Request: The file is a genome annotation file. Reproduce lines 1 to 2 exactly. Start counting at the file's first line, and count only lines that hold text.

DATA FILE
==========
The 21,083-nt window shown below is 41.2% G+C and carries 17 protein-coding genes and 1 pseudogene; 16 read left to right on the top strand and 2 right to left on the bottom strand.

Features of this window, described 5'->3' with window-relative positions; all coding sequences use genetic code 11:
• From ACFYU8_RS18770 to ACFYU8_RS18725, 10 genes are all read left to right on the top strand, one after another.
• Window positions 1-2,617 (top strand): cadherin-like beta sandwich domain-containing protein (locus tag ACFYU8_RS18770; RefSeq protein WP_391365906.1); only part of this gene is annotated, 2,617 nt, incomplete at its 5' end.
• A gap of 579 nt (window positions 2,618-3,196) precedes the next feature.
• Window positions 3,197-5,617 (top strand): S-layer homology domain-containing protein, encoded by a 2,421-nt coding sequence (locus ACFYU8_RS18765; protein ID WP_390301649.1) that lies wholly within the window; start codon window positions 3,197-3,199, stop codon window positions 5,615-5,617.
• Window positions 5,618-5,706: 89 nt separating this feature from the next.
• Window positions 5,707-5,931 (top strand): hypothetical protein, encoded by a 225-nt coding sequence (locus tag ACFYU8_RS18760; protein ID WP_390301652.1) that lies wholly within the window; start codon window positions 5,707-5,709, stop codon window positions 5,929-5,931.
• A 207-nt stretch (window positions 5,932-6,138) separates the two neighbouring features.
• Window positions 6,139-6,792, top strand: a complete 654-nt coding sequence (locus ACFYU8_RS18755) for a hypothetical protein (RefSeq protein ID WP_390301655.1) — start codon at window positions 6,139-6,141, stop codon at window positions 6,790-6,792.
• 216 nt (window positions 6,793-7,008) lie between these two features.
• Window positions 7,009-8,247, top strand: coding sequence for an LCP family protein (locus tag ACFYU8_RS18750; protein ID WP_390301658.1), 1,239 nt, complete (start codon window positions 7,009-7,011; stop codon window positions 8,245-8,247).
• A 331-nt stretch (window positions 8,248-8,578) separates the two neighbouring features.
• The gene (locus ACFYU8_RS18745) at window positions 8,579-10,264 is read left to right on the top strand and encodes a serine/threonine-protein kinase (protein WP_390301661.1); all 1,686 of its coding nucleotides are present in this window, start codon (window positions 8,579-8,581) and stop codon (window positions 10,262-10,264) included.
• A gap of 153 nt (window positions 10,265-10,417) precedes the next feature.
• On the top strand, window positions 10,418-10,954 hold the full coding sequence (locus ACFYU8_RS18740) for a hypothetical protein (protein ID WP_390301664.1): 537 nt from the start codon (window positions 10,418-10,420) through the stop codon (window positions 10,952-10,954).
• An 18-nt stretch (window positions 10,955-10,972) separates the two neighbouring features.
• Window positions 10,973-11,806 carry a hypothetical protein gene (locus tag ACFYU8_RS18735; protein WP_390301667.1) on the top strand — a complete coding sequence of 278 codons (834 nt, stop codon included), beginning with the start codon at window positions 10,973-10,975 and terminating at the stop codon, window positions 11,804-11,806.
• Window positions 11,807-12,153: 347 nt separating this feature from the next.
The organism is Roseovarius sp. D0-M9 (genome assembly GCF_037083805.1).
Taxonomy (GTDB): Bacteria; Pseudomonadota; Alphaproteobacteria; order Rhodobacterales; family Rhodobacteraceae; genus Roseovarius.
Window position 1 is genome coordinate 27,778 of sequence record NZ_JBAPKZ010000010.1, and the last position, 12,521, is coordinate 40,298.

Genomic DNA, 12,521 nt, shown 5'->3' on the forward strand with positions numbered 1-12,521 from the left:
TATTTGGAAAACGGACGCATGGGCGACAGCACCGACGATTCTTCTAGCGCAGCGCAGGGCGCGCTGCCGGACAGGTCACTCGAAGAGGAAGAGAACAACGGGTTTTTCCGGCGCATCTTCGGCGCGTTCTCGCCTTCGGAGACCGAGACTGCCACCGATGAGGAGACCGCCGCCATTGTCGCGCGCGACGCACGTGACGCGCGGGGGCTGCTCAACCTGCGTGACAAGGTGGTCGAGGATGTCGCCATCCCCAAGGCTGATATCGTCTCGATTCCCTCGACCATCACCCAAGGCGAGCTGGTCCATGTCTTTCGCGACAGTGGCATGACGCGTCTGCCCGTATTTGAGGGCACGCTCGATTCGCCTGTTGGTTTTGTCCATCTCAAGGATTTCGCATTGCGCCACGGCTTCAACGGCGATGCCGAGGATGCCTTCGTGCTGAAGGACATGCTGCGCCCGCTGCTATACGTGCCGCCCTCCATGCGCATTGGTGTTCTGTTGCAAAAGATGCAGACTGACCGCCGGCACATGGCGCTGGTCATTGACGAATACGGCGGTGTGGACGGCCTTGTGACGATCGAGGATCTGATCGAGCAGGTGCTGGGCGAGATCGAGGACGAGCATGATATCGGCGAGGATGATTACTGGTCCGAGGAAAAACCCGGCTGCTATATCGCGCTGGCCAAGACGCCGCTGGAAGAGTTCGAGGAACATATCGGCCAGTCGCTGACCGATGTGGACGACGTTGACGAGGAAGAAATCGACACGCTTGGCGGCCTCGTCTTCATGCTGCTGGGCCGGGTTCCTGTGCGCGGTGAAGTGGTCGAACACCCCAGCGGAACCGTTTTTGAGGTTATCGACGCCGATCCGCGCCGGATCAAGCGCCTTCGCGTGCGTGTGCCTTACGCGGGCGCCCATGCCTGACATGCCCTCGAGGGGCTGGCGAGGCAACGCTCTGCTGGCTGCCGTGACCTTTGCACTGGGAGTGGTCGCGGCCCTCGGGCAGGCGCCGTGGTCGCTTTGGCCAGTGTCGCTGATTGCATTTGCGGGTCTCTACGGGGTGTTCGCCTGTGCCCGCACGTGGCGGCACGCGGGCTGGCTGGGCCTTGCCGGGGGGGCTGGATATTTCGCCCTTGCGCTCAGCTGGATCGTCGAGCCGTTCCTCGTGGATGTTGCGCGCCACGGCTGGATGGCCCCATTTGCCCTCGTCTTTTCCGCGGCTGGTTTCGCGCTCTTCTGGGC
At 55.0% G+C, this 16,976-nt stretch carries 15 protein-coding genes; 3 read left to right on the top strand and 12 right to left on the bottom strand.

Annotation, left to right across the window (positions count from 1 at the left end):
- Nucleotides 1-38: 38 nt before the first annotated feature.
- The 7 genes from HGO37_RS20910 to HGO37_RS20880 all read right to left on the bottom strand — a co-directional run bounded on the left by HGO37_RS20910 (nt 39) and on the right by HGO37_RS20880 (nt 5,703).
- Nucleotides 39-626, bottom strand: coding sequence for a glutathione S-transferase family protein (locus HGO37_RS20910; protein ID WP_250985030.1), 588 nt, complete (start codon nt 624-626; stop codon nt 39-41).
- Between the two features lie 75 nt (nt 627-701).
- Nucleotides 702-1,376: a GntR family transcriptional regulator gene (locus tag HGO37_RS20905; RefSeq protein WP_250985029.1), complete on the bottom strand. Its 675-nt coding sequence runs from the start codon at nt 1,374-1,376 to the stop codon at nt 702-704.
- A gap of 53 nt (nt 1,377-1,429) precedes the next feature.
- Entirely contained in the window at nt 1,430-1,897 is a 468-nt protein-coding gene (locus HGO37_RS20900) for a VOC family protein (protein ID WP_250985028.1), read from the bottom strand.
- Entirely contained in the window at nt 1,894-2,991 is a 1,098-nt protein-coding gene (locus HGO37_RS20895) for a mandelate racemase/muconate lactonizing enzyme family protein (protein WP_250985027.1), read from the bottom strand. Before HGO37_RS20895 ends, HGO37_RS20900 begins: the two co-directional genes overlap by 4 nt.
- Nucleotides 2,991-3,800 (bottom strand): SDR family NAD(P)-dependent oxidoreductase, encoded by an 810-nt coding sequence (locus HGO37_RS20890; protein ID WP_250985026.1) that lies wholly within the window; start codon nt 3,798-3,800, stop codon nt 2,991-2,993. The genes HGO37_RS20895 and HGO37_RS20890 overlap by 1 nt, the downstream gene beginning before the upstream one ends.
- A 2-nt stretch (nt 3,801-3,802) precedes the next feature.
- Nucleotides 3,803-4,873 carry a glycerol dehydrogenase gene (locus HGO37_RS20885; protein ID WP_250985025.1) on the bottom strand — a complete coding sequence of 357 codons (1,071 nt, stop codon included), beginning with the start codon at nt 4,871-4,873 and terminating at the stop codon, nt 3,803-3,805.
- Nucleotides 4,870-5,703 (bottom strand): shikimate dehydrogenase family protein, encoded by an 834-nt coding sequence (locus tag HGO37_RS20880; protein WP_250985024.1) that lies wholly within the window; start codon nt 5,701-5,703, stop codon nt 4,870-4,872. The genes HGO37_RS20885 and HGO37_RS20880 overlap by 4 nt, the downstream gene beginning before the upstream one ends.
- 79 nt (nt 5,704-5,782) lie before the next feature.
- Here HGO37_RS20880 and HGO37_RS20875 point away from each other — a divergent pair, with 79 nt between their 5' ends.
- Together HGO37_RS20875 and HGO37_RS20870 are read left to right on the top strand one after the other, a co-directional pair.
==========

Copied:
The 21,083-nt window shown below is 41.2% G+C and carries 17 protein-coding genes and 1 pseudogene; 16 read left to right on the top strand and 2 right to left on the bottom strand.

Features of this window, described 5'->3' with window-relative positions; all coding sequences use genetic code 11: